1. The Female Persuasion by Meg Wolitzer (Riverhead)
With the New York Times headline “Why Now May (Finally) Be Meg Wolitzer’s Moment,” and the rave Times review by Lena Dunham (who met Wolitzer through their mutual mentor Nora Ephron), it seems that clear that Wolitzer’s buzzy new novel is tapping into today’s #MeToo gender activism zeitgeist. The good news is that this politically charged novel is stylishly written, a joy to read, and sure to endure as a work of literature and a mirror of our times. At the heart of The Female Persuasion is a young woman with a queer activist best friend and a feminist icon as a mentor, trying to navigate the world’s rocky shoals toward a capacious, generous version of herself as a feminist.
2. Rocket Men: The Daring Odyssey of Apollo 8 and the Astronauts Who Made Man's First Journey to the Moon by Robert Kurson (Random House)
Before the Apollo 13 mission Tom Hanks brought vividly to life (“Houston, we have a problem”), there was Apollo 8, a lesser-known mission that was a stunning breakthrough in early American spaceflight. Kurson skillfully chronicles the training and mission of the Apollo 8 astronauts with the keen eye for suspense and adventure that he demonstrated in his earlier books, such as Shadow Divers: The True Adventure of Two Americans Who Risked Everything to Solve One of the Last Mysteries of World War II. With the 50th anniversary of Apollo 8 approaching later this year, he relates the story of mankind’s first orbit of the moon in the full context of its tumultuous era.
3. To the Promised Land: Martin Luther King and the Fight for Economic Justice by Michael K. Honey (W.W. Norton)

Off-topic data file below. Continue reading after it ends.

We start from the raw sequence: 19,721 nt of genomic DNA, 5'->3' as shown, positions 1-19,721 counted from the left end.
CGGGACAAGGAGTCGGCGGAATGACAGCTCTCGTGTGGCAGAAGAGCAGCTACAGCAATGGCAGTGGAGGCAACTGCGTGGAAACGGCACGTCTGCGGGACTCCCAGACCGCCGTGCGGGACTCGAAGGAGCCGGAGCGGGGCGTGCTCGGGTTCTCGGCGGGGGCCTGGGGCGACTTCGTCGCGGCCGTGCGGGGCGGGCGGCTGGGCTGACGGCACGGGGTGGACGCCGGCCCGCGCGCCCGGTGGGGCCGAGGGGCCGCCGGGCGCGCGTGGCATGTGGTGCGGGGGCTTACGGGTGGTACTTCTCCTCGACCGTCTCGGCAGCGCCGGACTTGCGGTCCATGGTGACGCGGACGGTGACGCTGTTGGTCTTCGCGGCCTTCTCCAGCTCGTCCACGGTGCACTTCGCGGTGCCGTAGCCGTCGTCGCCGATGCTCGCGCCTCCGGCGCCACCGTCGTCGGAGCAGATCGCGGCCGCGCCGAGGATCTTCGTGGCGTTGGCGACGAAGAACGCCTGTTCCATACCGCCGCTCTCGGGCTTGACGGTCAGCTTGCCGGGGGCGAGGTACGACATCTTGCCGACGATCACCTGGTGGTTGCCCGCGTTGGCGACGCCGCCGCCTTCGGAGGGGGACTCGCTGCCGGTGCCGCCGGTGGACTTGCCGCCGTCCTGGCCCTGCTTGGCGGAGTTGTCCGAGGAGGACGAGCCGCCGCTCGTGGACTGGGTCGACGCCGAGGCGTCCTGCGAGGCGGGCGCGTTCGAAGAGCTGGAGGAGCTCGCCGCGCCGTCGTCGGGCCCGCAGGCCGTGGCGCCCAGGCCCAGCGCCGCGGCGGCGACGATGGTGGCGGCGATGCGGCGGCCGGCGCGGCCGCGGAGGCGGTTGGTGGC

The Rev. Martin Luther King Jr. is celebrated as the visionary leader for racial equality, but in Honey’s fascinating new book, he emerges as a fierce and overlooked champion of economic justice. Historian Honey traces King’s early affinity with workers, and shows how support of union strikes was central to his vision of equity. Honey argues that King’s interracial Poor People’s Campaign and under-documented anti-poverty work were tightly intertwined with his philosophy and that this economically focused advocacy is an essential part of his legacy.
4. Look Alive Out There by Sloane Crosley (MCD/Farrar, Straus and Giroux)
Crosley writes about urban life with élan and insight, from a teenage neighbor’s late-night antics, to a grifter holding Crosley’s internet domain name hostage, to the expensive illusion of a life plan – in the form of freezing her eggs. Since her debut essay collection, I Was Told There’d Be Cake, Crosley has been writing about the absurdities of the human condition so consistently that hearing her name prompts a grin from even her surliest readers. This is Crosley’s third collection -- she has also written a winsome novel, The Clasp -- and as she has matured, her wisdom, droll wit, and self-deprecation increasingly place her in the company of Sarah Vowell and David Sedaris.
5. The Recovering: Intoxication and Its Aftermath by Leslie Jamison (Little, Brown)
Rising stratospherically above the glut of hackneyed addiction and recovery memoirs, Jamison brilliantly subverts the usual downward spiral tropes, salvation clichés, and 12-step bromides. She delivers a perceptive blend of her own personal story with an insightful exploration of how narratives congeal and get told. Coming at the world of addiction and recovery from a slant, as she did so deftly in The Empathy Exams, Jamison considers brilliant literary alcoholics such as Raymond Carver, Elizabeth Bishop, and John Berryman, and the vexed connection between writing and drinking. In her pluralistic, democratic approach to recovery, she grapples with the messy parts of what sobriety really means.